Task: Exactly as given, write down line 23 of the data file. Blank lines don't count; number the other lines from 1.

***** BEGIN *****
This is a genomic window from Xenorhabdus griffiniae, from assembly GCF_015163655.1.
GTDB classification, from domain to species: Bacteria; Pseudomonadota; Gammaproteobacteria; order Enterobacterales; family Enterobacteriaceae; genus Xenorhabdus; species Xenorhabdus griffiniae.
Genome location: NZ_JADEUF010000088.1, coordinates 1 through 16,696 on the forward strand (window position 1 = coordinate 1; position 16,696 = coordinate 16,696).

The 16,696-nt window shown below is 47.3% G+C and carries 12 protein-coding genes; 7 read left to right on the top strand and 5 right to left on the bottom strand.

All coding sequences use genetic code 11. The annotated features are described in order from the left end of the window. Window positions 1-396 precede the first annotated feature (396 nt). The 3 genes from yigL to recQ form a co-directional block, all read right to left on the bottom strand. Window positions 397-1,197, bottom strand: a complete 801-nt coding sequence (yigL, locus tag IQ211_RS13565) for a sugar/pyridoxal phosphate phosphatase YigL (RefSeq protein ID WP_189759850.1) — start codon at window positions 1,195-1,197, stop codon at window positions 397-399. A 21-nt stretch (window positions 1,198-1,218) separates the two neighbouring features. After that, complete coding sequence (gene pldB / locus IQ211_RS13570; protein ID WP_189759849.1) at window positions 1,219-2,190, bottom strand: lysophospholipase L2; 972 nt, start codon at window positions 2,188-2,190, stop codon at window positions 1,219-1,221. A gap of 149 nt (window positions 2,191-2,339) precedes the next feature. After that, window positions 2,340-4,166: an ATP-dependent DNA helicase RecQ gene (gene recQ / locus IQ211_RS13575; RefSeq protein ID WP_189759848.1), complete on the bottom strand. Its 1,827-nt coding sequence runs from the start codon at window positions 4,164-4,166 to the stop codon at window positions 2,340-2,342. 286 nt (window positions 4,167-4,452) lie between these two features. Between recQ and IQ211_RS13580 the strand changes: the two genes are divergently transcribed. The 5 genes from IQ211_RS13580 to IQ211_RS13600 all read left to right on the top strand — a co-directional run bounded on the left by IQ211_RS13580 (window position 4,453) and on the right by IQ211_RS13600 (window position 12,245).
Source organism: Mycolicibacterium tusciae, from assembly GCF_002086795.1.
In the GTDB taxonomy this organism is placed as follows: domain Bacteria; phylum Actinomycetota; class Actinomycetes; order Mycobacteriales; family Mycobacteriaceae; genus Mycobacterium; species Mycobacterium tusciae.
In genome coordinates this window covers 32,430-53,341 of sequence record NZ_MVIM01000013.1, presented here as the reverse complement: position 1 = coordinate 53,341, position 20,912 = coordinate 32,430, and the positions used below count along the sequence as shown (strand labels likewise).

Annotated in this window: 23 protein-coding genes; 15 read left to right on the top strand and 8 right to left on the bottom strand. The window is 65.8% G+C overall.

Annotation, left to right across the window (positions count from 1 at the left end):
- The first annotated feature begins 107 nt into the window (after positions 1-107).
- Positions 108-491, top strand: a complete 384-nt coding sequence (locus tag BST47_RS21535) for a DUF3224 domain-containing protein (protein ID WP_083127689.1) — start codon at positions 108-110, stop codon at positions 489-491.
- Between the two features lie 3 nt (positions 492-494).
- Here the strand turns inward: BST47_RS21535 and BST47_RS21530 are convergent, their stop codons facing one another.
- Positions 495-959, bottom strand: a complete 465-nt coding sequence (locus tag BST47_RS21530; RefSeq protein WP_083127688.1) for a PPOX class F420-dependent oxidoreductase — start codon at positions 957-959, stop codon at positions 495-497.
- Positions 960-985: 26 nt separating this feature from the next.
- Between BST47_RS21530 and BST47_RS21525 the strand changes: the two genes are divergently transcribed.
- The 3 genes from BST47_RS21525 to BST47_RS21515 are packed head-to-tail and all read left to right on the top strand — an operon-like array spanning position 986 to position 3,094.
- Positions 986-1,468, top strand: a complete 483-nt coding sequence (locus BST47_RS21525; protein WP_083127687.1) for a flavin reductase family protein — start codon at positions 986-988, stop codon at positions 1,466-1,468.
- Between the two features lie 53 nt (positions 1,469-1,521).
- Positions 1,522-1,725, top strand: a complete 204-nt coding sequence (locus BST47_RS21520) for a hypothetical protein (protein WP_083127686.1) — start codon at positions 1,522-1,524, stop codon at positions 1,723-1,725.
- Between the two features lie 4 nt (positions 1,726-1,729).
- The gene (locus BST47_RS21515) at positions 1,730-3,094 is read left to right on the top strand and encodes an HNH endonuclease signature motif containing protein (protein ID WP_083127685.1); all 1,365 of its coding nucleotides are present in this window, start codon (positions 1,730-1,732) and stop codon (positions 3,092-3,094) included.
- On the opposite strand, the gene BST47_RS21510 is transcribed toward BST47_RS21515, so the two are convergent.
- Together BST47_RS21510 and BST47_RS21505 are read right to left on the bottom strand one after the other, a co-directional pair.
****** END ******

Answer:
- The gene (locus BST47_RS21515) at positions 1,730-3,094 is read left to right on the top strand and encodes an HNH endonuclease signature motif containing protein (protein ID WP_083127685.1); all 1,365 of its coding nucleotides are present in this window, start codon (positions 1,730-1,732) and stop codon (positions 3,092-3,094) included.